Author unknown once said, “People are so worried about what they eat between Christmas and the New Year, but they really should be worried about what they eat between the New Year and Christmas.”
There is much wisdom in this statement. We should always be concerned with what we are putting in our bodies, after all, food does not know what time of the year it is. Likewise, it will make no difference to our bodies if we stuff that pumpkin pie in our faces in November than March. We should eat well all year around. So with that in mind, and with the resolutions of the New Year looming, let’s talk about some cool weather super foods that will put us on the right track for those remaining 11 months.
What better than some piping hot oatmeal to start your day? The whole grain in oatmeal will give you enough plant based protein and fiber to stop hunger for the rest of the day. This piping hot breakfast food also contains beta- glucan, a starch that has been shown to reduce bad cholesterol by 5 to 10% by just eating 3 grams per day. Keri Gans, RD. suggests mixing in almond butter and chia seeds for some healthy fat content.
A true superfood in every sense of the word,hot chocolate contains flavonoids, an antioxidant believed to decrease free radical damage and reduce the risk of cardiovascular disease and cancer. Try to avoid the sugary powdered mix. Increase health benefits by melting in some dark chocolate squares or preparing it with almond milk.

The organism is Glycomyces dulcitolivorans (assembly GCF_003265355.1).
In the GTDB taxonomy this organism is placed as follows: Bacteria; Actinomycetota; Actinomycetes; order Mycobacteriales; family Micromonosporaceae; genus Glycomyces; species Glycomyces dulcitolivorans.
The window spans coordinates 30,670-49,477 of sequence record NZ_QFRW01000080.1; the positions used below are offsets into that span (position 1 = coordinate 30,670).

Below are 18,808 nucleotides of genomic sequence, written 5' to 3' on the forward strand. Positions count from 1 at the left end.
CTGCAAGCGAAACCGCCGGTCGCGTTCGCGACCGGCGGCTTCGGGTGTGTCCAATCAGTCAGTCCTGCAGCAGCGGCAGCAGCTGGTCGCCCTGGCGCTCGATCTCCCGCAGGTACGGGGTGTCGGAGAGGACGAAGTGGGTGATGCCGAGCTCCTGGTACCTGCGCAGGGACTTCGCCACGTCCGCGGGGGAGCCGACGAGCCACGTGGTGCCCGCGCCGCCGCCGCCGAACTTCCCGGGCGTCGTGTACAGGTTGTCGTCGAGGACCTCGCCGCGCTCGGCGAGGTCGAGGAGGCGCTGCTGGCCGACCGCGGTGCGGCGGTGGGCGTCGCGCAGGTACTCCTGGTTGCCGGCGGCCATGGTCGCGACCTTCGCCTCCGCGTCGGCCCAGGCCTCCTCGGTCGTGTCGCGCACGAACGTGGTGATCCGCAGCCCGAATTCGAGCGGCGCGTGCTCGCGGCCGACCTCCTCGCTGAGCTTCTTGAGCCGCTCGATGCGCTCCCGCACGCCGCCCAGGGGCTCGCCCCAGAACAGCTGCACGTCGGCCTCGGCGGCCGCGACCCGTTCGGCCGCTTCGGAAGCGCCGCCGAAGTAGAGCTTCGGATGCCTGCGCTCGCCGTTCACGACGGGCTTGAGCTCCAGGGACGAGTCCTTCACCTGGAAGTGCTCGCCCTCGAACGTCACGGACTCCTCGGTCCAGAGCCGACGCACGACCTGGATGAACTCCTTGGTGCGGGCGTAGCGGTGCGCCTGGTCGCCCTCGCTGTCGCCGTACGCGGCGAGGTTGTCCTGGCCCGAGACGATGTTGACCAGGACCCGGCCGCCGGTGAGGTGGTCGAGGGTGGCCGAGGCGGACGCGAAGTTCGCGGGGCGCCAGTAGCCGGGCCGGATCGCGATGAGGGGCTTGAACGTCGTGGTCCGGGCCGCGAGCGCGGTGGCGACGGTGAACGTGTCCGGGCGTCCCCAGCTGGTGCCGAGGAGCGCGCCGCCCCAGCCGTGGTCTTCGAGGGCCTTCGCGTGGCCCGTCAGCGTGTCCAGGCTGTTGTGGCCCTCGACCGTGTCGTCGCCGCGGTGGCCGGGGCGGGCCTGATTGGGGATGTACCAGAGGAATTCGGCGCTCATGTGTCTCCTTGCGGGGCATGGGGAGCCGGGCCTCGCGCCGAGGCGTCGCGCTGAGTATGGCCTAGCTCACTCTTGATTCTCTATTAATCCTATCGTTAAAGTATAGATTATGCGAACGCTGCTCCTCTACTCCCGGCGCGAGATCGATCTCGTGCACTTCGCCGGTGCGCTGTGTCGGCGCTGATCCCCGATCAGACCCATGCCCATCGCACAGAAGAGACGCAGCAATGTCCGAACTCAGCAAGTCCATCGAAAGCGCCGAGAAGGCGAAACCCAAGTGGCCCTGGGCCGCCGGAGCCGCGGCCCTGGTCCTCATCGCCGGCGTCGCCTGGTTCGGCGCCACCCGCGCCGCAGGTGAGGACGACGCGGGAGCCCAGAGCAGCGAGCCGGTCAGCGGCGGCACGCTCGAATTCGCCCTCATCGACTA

Black Bean Soup
Well, we all know the power of black beans, and this tasty dish is chock full! Beans are a powerful source of copper and iron, which are known to help muscles use oxygen more effectively and support the immune system. One serving of this cold weather treat provides 15 grams of fiber and protein. In addition, black beans have almost no content of saturated fat, in contrast to animal proteins and the American Chemical Society research finds that black beans contain more flavonoids than any other bean.
Not only are these greens full of phytonutrients to fight cancer and fiber, they are also packed with Vitamin C. As 74.8 mg/ cup, brussels sprouts may be just the thing for fighting a cold this year. If the bitter taste frightens you off, do as Gans suggests and, ” Roast them in olive oil.”
If your goal this season is to consume more pumpkin containing products than thought humanly possible, you’re in luck, and you may be on the right track. According to the National Institutes of Health, most women should get 700 micrograms of pumpkin a day. The squash is packed with vitamin A, which is crucial for good vision. If you are thinking of stirring up a batch for the holidays, you will be using about a half cup of pumpkin puree which will give you your daily dose, plus you’ll be getting antioxidants from the beta-carotene. A study on the carotenoid found that it can be effective in the treatment of human breast cancer.
Keep these in mind when you make your holiday menu for a healthy, warm and festive season, we would love to hear about your favorite fall health foods.